System keeps track of legal cases

The Louisiana District Attorneys Association (LDAA) has awarded a contract

to Ciber Inc. to implement and maintain a system designed to help attorneys

manage legal cases and provide ongoing training to state employees.

The Case Records Information Management and Exchange System (CRIMES),

developed by Ciber, enables state officials to update and track cases throughout

the legal process. The cases are maintained as part of the legal history

for criminal, traffic, investigative, civil, adult, defense, family and

juvenile matters.

Testing for CRIMES is under way in a Web-based n-tier configuration

in which tasks are distributed among three or more computers. Data may be

distributed in one or more databases, and user interaction takes place via

a Web browser, personal digital assistant or a cell phone. A security system

controls access to the information.

"We are working to enhance the integration with our product lines amongst

many agencies in the law and justice community," said Jerry Kincaid, vice

president of law and justice solutions for Ciber. According to Kincaid,

crime victims can benefit from the system as well.

"Victims of criminal acts can now be tracked and notified of counseling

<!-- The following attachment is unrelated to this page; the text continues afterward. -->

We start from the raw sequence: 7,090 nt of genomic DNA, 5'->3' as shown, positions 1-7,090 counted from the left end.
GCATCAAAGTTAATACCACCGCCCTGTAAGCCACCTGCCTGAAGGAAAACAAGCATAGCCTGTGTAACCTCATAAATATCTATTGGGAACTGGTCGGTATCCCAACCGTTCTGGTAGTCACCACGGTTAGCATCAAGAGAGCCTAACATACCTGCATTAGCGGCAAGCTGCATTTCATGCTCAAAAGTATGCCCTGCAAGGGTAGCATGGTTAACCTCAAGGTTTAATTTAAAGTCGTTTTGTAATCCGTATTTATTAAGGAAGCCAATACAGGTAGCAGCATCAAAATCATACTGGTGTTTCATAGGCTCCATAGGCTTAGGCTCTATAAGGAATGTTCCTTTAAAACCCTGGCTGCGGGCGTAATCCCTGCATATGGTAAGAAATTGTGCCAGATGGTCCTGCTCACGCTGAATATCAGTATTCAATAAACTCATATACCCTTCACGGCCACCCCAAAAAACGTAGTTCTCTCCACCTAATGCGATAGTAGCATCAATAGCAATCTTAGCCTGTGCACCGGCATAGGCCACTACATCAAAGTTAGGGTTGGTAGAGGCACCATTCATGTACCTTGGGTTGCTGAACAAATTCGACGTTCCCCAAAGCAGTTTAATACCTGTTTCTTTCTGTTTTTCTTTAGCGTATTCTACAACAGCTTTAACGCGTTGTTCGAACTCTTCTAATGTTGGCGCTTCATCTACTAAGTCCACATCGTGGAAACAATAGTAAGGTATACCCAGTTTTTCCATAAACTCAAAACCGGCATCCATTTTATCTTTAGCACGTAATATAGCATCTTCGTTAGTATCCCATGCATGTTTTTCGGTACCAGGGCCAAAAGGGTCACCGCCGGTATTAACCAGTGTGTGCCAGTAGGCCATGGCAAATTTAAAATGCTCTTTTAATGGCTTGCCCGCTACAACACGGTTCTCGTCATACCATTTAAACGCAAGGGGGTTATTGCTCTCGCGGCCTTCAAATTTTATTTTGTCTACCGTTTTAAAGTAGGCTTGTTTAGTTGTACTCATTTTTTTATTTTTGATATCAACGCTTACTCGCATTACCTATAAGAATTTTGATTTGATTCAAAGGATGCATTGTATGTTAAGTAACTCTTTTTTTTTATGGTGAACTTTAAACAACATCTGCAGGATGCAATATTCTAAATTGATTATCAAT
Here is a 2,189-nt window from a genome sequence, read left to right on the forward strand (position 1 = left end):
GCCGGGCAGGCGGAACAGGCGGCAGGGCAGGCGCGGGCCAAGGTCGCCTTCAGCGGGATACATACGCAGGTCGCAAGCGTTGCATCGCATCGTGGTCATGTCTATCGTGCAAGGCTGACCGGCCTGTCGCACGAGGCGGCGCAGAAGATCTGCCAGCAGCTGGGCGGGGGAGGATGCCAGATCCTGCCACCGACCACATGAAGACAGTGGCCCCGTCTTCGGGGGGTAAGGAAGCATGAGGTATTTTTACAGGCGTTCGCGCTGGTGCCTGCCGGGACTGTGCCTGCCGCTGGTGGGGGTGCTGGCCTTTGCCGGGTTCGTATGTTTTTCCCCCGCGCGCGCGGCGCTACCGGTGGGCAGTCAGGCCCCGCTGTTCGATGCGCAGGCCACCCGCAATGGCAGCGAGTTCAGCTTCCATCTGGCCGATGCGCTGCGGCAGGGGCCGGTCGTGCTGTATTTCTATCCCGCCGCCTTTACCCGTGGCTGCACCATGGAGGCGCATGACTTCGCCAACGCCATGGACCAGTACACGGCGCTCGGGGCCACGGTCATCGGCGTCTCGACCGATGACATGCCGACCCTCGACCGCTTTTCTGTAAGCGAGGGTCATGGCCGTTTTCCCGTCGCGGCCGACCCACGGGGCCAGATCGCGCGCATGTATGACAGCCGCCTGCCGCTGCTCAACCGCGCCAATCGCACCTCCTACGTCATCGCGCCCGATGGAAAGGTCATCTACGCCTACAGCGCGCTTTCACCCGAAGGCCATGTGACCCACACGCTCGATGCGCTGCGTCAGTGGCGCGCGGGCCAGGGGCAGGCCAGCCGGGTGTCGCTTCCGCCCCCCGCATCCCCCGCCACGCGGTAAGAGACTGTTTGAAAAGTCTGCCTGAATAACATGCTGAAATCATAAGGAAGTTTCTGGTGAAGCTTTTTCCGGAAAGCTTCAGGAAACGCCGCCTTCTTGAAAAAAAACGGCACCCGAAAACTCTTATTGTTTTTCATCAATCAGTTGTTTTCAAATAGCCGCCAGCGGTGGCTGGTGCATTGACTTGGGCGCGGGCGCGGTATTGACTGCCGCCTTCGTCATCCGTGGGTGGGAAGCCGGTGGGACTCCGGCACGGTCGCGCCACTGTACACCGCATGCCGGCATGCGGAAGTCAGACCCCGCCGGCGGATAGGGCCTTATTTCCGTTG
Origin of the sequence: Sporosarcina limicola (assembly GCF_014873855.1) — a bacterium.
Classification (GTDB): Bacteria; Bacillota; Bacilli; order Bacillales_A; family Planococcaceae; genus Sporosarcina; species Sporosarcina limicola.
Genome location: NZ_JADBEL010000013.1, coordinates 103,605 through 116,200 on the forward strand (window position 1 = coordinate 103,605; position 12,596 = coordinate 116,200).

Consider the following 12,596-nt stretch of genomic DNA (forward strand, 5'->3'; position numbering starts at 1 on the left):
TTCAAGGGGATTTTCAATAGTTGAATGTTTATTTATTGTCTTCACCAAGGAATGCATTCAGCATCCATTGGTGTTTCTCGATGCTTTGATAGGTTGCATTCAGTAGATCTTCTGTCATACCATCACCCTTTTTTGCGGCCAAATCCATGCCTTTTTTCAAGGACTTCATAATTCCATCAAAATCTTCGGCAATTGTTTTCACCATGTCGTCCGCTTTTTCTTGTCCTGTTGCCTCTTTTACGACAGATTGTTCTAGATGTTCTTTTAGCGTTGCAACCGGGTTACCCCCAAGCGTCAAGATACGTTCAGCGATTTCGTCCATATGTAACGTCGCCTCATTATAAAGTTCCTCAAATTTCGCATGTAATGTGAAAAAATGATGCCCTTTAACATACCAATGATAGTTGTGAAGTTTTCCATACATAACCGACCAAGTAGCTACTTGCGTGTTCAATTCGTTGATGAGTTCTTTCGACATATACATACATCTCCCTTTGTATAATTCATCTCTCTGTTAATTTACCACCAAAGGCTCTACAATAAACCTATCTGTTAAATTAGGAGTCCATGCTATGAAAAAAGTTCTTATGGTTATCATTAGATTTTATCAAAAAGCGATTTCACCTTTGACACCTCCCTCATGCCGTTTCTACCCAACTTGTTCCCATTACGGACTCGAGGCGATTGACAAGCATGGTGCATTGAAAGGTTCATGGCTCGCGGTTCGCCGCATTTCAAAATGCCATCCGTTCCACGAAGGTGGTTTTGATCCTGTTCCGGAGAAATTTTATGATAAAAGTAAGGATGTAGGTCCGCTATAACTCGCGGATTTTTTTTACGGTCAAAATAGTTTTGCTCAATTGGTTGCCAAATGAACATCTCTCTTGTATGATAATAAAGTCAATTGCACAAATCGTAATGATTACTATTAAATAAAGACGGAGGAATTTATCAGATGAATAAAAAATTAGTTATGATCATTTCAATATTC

services, financial reimbursement and the long-term outcome of their case,

which includes if the defendant is being released from prison," he said.

CRIMES has been running since May in nine judicial districts in Louisiana;

however, the n-tier system will not be available until March 2003, said

Roger Sherman, law and justice program director for Ciber. According to

Sherman, CRIMES is an upgrade of a system that was created in 1991.

The clientele in Louisiana have played an important role in the development

of the system, said Michael Navarro, project manager for Louisiana. "They

are very excited," he said. "There is such a high participation rate in

the state."

"I have been very pleased with the system," said David Baxter, the director

of information systems for the LDAA. "Their service after the fact has been

exceptional. They never gave us a hard time on changes we wanted to make.

They were great about it which is quite unusual in this industry."

E. Pete Adams, the executive director of the LDAA, said that Louisiana

began developing an integrated system in the mid-1970s but lost funding

in 1979. "We hope that the current effort will be implemented as soon as

possible," he said. The LDAA received federal grants to fund the total rollout

contract, which is estimated at $500,000.

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